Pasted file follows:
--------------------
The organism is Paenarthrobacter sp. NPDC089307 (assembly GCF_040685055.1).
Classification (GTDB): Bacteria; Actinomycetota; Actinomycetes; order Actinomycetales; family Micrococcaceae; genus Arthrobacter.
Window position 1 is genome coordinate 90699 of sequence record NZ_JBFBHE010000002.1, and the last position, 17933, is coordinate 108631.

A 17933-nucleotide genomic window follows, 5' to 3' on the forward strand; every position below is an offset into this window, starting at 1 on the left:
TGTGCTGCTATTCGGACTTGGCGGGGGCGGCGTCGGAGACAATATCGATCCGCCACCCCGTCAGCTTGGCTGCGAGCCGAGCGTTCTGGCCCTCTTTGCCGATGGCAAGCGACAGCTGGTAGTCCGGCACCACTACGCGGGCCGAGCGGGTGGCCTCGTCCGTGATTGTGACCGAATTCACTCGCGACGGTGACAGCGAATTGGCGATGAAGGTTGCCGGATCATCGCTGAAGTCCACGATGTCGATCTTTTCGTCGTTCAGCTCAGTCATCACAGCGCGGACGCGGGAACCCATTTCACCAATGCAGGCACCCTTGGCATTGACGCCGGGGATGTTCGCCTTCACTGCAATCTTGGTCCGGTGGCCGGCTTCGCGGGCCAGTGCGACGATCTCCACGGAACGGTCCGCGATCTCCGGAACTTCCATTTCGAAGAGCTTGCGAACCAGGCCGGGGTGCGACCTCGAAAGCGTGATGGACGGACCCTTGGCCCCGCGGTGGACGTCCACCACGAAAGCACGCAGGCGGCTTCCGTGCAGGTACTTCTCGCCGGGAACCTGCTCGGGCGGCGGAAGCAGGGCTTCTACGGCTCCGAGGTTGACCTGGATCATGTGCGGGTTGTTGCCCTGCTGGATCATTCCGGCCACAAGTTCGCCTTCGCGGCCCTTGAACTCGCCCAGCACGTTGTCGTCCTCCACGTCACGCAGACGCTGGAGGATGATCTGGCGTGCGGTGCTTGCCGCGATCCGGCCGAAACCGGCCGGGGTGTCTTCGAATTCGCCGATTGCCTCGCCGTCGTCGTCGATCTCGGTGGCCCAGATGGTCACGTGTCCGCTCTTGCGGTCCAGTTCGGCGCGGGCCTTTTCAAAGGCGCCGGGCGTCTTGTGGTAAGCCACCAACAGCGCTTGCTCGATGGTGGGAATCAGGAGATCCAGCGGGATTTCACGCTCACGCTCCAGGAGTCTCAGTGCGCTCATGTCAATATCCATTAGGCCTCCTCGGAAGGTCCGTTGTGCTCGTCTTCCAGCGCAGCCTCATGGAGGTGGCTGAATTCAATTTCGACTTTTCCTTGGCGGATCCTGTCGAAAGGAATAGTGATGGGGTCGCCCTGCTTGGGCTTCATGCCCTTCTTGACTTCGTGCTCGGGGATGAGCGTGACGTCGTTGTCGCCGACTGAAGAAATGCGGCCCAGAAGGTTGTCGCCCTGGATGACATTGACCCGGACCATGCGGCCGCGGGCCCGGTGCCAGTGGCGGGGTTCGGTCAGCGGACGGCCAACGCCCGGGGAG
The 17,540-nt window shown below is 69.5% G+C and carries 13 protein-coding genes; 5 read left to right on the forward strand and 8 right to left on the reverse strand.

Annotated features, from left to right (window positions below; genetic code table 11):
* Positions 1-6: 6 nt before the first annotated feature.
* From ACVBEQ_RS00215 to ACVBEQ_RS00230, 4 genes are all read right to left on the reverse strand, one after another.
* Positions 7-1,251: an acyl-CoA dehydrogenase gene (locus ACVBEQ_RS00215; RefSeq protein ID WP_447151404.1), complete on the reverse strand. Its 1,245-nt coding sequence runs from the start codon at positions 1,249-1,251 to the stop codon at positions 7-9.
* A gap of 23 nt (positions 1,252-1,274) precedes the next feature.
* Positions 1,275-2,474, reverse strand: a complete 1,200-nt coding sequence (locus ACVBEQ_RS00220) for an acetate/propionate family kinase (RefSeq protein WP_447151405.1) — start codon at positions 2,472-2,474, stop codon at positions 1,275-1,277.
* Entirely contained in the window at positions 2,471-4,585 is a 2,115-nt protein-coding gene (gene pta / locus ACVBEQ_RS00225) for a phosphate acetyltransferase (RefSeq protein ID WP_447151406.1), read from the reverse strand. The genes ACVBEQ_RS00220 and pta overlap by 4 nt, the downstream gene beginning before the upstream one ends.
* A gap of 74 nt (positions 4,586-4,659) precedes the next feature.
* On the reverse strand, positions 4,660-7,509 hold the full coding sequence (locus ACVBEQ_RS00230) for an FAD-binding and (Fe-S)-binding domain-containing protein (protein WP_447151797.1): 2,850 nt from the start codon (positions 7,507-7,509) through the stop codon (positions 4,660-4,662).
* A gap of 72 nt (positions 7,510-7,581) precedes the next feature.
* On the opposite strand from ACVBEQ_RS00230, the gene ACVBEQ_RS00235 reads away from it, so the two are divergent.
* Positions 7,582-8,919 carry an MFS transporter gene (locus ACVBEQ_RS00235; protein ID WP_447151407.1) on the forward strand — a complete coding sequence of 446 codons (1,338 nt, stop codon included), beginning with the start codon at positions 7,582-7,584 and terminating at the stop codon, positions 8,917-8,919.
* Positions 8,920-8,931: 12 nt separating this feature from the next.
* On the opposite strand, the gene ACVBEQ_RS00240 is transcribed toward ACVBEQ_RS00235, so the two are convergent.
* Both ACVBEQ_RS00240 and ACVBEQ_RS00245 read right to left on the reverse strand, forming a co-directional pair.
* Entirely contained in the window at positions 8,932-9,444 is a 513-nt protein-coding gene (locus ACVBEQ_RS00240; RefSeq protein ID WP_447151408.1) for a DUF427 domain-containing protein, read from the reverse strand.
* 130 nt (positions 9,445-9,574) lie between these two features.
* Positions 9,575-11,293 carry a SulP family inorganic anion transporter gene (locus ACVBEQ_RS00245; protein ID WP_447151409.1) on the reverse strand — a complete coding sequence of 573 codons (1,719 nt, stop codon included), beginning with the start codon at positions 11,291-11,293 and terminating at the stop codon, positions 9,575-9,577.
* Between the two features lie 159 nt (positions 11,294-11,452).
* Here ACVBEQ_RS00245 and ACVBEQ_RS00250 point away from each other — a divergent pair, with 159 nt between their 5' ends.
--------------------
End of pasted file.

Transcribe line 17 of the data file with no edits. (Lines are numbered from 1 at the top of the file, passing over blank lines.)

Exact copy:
* On the opposite strand from ACVBEQ_RS00230, the gene ACVBEQ_RS00235 reads away from it, so the two are divergent.